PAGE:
• The sluggishness also reflected continued declines in exports to the United States and the European Union in line with the negative effect of lockdowns and constrained automotive production caused by supply-chain issues because of semiconductor shortages and the 13 February earthquake.
    • A 12.9% y/y drop in automotive exports contributed to the first decline in exports in three months.
  5. Hyundai has signed a new five-year global business co-operation agreement with Royal Dutch Shell plc, the international energy company known as Shell, for co-operation in future mobility solutions, according to a company press release. The agreement, which runs through to 2026, marks the fourth extension of the partnership, but this time with a new focus on clean energy and carbon reduction in proactive response to market changes. Under the extended partnership, the two companies plan to establish a new type of service channels specialized for mobility service providers, primarily in Asia. They will also discuss co-operation schemes for the energy supply business, such as electric vehicle (EV) and fuel-cell electric vehicle (FCEV) charging services. (IHS Markit AutoIntelligence's Jamal Amir)
  6. India's consumer price index (CPI) inflation accelerated to a three-month high of 5.0% year on year (y/y) in February, up sharply from 4.1% y/y in January, according to data released by the Ministry of Statistics and Programme Implementation. (IHS Markit Economist Hanna Luchnikava-Schorsch)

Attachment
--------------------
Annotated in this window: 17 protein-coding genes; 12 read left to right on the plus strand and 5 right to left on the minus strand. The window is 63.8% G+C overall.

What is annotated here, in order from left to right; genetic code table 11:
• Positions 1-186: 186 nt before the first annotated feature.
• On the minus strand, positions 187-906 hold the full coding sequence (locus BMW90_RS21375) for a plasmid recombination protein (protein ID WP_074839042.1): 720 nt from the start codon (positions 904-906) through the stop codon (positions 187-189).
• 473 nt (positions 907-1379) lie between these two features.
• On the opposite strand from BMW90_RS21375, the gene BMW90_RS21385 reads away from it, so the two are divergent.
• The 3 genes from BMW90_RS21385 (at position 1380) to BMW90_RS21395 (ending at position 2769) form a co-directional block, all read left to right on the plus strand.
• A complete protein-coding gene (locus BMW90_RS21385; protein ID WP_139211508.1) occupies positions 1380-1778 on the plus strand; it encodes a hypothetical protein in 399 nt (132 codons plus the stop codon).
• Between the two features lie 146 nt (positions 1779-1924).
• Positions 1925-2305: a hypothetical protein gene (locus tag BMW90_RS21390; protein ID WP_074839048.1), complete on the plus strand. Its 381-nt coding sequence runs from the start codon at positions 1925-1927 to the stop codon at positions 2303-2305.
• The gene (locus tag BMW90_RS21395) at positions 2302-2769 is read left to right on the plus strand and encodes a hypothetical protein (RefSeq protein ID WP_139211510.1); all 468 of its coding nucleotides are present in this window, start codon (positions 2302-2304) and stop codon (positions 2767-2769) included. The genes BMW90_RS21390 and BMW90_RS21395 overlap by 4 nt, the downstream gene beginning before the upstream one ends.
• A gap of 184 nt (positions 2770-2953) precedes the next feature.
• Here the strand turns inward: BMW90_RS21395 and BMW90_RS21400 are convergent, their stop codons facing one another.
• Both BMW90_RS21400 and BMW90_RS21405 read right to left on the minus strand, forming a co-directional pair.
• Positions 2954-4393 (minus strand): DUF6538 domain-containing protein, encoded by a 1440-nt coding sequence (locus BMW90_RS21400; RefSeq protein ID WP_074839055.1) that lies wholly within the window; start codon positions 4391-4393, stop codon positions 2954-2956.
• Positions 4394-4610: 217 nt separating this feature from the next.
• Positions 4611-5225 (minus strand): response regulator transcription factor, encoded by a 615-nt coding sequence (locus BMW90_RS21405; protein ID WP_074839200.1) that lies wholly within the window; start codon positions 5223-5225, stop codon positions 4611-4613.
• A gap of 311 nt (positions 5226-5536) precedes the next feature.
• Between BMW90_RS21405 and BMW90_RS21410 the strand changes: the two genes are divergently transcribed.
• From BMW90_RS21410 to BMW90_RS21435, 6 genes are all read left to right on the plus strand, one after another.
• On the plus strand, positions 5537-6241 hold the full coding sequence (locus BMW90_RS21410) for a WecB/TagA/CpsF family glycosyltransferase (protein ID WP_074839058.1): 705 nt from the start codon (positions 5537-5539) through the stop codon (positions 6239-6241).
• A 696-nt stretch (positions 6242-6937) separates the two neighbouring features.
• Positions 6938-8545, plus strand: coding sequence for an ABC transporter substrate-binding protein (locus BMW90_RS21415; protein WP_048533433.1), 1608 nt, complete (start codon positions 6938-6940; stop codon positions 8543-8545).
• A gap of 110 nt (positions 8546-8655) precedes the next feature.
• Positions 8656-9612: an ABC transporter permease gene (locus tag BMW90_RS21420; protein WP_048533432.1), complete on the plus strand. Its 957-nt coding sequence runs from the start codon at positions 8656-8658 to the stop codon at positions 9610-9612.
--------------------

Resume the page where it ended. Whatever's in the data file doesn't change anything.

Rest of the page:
• A fading of the favorable base effects for food items led to a jump in food prices, with food and beverages inflation accelerating to 4.3% y/y from 2.7% y/y recorded in January. Food accounts for nearly 45% of the overall consumer price basket, making food prices a key driver of headline CPI inflation.
    • In addition, the uptick in global commodity prices contributed to a jump of two percentage points to 11.4% y/y in the transport and communications category, compared with the January reading.
    • Wholesale price index (WPI) inflation accelerated to a 27-month high of 4.2% y/y in February, with all categories showing a strong acceleration in prices. Manufactured products inflation stood at 5.8% y/y, up from 5.1% y/y in January.
    • Separately, industrial output contracted by 1.6% y/y in January after posting modest growth in the previous month, government data show. In our forecast, we expected the index of industrial production to fall in annual terms in January, but the contraction was stronger than anticipated. While power output continued to grow, both manufacturing and the mining industry shrank, by 2.0% y/y and 3.7% y/y, respectively. Eighteen of the 23 sub-sectors in manufacturing showed a contraction in January.

Posted 18 March 2021 by Chris Fenske, Head of Fixed Income Research, Americas